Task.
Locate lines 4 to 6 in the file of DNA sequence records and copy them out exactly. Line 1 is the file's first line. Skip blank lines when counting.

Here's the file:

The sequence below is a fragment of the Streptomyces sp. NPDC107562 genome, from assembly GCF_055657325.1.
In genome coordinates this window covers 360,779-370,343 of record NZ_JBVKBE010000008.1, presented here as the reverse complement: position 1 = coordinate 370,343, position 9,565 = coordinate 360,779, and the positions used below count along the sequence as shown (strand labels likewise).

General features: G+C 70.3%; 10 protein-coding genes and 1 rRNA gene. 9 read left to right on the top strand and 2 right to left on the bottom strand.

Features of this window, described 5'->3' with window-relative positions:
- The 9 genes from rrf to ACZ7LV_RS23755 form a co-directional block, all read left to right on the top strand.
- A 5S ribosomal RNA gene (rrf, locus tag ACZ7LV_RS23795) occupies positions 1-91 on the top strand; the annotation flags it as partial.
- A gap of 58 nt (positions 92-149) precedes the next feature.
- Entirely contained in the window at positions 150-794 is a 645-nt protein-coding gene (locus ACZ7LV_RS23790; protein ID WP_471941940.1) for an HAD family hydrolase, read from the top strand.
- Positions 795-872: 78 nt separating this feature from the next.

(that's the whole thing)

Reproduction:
Features of this window, described 5'->3' with window-relative positions:
- The 9 genes from rrf to ACZ7LV_RS23755 form a co-directional block, all read left to right on the top strand.
- A 5S ribosomal RNA gene (rrf, locus tag ACZ7LV_RS23795) occupies positions 1-91 on the top strand; the annotation flags it as partial.